Tree planting at world-renowned Glyndebourne cements links between the East Sussex Queen’s Green Canopy and the South Downs National Park
The Lord-Lieutenant of East Sussex, Andrew Blackman visited the celebrated Glyndebourne opera house on 1 March to plant one of twelve trees being planted there to mark the Queen’s Platinum Jubilee. The ceremonial planting on the edge of the South Downs saw the Lord-Lieutenant plant a disease-resistant elm with the help of Michael Rudman DL who is Patron of the South Downs National Park Trust (SDNPT). They were hosted by Glyndebourne’s Executive Chairman Gus Christie DL.
Five elms, four hazel and three field maple trees were provided by the SDNPT and dedicated to the Queen’s Green Canopy (QGC), a nationwide initiative marking the Queen’s Platinum Jubilee and her 70 years of service to the nation.
The Queen’s Green Canopy (QGC) aims to create a national canopy of trees to help reduce the impact of climate change, filter air, increase wildlife habitat and improve the environment for all.
The planting was witnessed by a small group including Richard Waring and Jo Carr, both trustees of the South Downs National Park Trust, and the Marquess of Abergavenny DL, Chair of the East Sussex QGC Working Group, in a beautiful spot on the Glyndebourne estate and within the South Downs National Park.
Mr Christie said: ‘I am thrilled to welcome everybody to Glyndebourne today to celebrate this fantastic initiative which I hope will bring together local communities throughout the country to plant trees for the Queen’s Jubilee.’
Andrew Blackman, Lord-Lieutenant of East Sussex, described The Queen’s Green Canopy as an excellent environmental initiative, as well as a wonderful way to mark Her Majesty’s 70 years of service to the Nation in this Platinum Jubilee year.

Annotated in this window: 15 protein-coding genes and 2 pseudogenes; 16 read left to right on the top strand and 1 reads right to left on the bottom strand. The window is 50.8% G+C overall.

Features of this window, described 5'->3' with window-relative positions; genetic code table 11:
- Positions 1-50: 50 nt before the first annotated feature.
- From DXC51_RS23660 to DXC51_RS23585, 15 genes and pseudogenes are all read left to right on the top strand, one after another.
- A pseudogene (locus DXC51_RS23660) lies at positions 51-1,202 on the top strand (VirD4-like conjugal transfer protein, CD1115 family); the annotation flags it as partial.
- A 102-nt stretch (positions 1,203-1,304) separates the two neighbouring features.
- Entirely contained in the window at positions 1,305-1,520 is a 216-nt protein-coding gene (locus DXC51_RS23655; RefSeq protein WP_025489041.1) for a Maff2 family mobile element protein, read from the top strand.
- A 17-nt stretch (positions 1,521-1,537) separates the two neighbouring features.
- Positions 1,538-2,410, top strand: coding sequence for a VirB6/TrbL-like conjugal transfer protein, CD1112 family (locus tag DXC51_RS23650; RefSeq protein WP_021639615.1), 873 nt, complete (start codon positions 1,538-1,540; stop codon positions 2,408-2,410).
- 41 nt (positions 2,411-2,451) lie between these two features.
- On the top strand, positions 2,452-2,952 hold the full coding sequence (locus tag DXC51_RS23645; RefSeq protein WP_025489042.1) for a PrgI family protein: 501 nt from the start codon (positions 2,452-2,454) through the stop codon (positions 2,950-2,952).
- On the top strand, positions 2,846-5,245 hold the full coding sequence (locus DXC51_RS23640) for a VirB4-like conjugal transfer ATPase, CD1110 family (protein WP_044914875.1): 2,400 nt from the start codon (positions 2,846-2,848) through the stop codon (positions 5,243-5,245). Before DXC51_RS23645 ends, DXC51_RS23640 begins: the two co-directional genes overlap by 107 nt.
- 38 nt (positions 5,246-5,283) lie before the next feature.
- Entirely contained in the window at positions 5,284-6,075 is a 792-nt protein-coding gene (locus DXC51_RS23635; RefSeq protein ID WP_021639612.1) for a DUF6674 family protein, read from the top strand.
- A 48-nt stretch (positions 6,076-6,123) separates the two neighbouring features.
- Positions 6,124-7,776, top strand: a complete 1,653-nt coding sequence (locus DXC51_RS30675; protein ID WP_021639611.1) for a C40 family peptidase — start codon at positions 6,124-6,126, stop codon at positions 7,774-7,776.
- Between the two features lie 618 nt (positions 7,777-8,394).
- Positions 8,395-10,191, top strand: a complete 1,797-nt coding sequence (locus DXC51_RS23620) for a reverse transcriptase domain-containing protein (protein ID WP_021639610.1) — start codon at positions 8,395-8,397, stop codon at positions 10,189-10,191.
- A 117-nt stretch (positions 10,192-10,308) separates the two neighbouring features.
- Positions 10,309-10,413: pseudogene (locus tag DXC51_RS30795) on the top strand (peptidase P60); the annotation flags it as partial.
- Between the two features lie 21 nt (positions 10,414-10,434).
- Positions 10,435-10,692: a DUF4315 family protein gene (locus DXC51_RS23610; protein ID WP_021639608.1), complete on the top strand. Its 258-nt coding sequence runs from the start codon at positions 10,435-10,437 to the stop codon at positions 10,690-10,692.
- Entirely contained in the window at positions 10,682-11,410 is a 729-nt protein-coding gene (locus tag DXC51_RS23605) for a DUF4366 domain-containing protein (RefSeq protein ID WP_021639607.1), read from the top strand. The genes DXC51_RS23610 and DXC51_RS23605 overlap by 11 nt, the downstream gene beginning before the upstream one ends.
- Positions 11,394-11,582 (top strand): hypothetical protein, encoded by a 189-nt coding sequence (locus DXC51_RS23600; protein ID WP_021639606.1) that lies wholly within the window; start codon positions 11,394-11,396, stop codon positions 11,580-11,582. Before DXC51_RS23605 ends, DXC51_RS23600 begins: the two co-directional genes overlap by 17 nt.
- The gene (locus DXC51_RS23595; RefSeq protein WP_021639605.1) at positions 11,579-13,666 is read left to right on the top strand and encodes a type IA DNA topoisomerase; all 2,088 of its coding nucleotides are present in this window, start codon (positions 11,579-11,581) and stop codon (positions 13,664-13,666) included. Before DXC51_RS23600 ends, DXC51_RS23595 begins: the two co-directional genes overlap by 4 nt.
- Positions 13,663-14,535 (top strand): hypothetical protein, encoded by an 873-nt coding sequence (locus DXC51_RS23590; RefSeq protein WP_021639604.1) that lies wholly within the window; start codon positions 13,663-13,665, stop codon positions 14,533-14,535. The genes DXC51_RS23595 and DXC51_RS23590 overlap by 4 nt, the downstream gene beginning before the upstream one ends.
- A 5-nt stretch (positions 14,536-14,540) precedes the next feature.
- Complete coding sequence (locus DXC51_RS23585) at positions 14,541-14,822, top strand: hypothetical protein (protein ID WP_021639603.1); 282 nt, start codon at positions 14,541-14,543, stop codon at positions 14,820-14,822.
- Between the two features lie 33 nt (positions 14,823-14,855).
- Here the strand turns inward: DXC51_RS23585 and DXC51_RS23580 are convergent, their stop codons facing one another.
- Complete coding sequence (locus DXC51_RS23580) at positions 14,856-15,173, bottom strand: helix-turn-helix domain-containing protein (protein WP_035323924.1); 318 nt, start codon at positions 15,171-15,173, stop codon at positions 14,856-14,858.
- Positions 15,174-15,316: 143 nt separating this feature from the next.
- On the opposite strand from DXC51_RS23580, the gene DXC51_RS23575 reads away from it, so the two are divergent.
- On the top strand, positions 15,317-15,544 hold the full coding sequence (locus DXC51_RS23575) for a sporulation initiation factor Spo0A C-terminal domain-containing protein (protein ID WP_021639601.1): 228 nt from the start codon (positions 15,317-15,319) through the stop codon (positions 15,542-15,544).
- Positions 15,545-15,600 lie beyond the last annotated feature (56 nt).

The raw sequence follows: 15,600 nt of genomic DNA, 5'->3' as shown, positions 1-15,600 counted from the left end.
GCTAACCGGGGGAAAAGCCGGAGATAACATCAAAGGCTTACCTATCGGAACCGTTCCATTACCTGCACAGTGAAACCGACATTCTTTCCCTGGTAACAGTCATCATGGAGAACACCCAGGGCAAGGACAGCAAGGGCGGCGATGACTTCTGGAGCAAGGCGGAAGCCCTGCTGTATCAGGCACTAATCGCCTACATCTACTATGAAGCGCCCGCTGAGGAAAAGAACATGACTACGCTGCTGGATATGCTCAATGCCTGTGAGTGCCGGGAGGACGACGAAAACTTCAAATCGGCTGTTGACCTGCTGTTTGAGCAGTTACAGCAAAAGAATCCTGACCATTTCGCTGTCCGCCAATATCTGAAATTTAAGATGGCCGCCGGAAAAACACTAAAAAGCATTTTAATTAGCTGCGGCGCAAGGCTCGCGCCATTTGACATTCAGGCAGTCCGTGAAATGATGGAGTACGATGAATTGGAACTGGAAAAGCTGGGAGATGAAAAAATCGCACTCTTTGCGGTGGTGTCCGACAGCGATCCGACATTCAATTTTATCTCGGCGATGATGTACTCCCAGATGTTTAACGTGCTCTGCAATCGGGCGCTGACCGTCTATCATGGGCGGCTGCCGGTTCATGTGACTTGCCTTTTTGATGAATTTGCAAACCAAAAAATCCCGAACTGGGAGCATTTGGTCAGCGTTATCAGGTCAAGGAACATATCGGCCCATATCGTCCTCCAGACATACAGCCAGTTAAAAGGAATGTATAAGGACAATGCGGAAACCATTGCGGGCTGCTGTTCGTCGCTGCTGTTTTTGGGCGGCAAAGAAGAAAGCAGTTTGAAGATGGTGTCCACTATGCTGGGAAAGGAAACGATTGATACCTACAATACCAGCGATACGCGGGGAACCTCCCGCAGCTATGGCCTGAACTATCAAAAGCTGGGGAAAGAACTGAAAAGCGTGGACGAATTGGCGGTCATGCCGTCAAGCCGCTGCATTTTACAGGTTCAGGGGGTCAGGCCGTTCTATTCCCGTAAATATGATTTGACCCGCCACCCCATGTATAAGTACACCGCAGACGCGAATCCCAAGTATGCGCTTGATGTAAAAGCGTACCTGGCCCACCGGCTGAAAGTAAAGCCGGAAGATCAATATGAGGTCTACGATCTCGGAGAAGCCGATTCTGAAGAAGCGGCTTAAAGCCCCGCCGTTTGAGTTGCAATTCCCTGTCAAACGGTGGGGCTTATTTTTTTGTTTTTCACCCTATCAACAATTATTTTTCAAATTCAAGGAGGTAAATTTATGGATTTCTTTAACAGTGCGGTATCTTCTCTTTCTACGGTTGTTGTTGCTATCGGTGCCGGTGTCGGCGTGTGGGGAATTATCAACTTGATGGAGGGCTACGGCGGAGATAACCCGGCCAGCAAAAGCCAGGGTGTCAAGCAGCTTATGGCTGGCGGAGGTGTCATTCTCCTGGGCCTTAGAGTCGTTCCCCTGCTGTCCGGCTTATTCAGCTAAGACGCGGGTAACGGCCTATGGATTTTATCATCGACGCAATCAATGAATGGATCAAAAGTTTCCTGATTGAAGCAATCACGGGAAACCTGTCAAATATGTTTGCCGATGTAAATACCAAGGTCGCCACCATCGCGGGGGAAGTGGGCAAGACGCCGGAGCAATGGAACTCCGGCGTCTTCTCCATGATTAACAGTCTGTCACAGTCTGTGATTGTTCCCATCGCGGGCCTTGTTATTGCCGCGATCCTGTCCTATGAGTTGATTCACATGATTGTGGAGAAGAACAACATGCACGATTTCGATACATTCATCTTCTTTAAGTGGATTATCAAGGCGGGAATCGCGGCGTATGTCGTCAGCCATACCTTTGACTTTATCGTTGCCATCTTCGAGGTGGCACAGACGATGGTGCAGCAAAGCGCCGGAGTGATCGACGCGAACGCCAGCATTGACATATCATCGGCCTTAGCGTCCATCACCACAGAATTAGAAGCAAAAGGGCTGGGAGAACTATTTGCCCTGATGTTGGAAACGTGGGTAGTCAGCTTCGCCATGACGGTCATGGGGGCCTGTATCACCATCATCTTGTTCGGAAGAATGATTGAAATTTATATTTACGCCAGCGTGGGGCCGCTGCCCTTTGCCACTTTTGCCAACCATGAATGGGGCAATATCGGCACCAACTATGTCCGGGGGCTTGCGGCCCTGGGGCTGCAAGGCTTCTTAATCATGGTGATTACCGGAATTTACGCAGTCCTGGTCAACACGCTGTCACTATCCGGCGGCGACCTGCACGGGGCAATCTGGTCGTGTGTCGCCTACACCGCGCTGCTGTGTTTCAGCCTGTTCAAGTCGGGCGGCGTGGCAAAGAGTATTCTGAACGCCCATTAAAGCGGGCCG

“I am delighted to be here at Glyndebourne today, and to take part in this tree planting ceremony for the Jubilee. There are many ways to take part in The Queen’s Green Canopy initiative, and I would urge everyone to visit the website, spread the word, and get involved,” he said.
Representing the South Downs National Park, Michael Rudman DL said: ‘I am really pleased to be here to show the support of the National Park for this initiative across Sussex, helping to make our environment a little greener through tree planting. With the focus on planting sustainably, the QGC encourages tree planting to benefit future generations, creating a legacy in honour of The Queen’s leadership of the nation.’
Everyone from individuals to groups, villages, cities, counties, schools and organisations is encouraged to play their part to enhance our environment by planting trees during the official planting season to the end of March. Tree planting will begin again in October, through to the end of this Jubilee year.
By inviting everyone to plant considerable numbers of new trees throughout the country, the QGC seeks to highlight the significant value of trees and woodlands as nature’s simple but highly effective way to clean the air we breathe, slow the impact of climate change, create important wildlife habitats and improve our general health and wellbeing.
There is an opportunity for everyone to get involved in planting a commemorative tree, whether in your own garden or as part of a community group, a parish council, a church, a school, a charity or a business. For more information on the Queen’s Green Canopy in East Sussex visit: https://www.ruralsussex.org.uk/what-we-do/other/queens-green-canopy/ and https://queensgreencanopy.org/